Both TTD and Yahoo have confirmed in prior media reports that they’re working on fixing the misclassification issue. But neither company has provided clarity on what changes need to be made, the timeline for implementing those changes or when access to Yahoo’s inventory will be restored in TTD’s platform.

AdExchanger will update this story as more information becomes available.

Must Read

Comic: What's your pick?

Google Says It Won't Deprecate Cookies In Chrome After All (?!)

You read that headline right: Google is seriously considering scrapping its plans to deprecate third-party cookies in Chrome. Instead, it’s proposing some kind of TBD opt-out tool for third-party cookies.

Comic: An ID Bridge Too Far?

Programmatic Companies Wrestle With ID Bridging And What Counts As Fraud

In January, the Chrome browser removed third-party cookies for 1% of users, to facilitate testing of the Privacy Sandbox –  and a new controversy was born.

It’s Open Season On SaaS As Brands Confront Their Own Subscription Fatigue

For CFOs and CEOs, we’ve entered a kind of open hunting season on martech SaaS.

Privacy! Commerce! Connected TV! Read all about it. Subscribe to AdExchanger Newsletters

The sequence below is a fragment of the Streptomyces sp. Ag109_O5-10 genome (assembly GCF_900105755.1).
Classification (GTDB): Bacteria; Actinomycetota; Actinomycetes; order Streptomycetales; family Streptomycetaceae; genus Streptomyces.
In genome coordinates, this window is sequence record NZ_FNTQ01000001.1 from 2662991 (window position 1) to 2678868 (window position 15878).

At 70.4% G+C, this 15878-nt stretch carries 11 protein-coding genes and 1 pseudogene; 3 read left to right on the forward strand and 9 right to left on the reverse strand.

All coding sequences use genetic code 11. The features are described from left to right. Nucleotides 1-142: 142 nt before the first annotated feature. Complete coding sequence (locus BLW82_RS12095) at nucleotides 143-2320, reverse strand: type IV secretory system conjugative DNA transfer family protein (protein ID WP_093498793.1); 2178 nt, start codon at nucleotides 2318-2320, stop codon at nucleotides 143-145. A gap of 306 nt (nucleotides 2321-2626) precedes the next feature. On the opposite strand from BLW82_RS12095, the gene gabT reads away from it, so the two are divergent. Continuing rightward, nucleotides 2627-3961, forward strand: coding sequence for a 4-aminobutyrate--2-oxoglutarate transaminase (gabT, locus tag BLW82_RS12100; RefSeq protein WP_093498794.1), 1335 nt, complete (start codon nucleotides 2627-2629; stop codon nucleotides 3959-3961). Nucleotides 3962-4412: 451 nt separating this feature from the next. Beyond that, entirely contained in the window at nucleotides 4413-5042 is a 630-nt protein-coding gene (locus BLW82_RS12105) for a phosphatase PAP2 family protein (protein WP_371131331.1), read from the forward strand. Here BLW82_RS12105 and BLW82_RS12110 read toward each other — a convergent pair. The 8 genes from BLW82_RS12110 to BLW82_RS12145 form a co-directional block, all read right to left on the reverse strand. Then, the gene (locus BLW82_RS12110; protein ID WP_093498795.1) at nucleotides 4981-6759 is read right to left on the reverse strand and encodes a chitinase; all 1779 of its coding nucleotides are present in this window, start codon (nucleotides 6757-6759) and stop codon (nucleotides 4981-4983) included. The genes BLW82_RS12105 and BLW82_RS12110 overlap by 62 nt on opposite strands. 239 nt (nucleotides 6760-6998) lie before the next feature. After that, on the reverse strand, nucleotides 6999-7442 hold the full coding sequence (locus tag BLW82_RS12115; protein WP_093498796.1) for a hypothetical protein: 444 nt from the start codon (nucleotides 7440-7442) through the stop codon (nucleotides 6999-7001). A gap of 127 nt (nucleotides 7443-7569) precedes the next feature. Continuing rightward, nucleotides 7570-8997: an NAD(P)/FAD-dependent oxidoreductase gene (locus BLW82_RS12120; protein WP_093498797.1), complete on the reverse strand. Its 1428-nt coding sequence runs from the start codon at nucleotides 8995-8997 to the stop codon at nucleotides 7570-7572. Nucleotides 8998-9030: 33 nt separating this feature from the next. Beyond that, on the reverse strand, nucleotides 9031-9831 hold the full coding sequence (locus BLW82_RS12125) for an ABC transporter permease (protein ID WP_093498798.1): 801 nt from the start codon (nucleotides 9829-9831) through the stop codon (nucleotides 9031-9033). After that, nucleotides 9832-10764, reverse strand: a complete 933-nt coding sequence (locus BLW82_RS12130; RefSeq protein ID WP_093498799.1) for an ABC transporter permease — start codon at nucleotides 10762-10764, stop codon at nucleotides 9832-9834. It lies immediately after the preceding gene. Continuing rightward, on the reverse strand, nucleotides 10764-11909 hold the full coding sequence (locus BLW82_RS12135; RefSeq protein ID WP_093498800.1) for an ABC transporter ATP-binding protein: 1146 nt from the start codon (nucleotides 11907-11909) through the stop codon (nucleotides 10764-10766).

Brian Lesser Is The New Global CEO Of GroupM

If you were wondering whether Brian Lesser was planning to take some time off after handing the CEO reins of InfoSum to Lauren Wetzel last week – here’s your answer.

Comic: S.P. O'Middleman's

TripleLift CEO Dave Clark Abruptly Exits After Setting The SSP On A New Trajectory

Dave Clark, who’s led TripleLift for the past two years, is stepping down, effective immediately, and is being replaced by a coterie of TripleLifters.

shopping cart

Moloco Invests In Its Competitor Topsort As The Retail Media Stakes Go Up

Topsort can lean into Moloco’s algorithmic personalization, while Moloco benefits from Topsort’s footprint with local retailers in the US and in Latin America.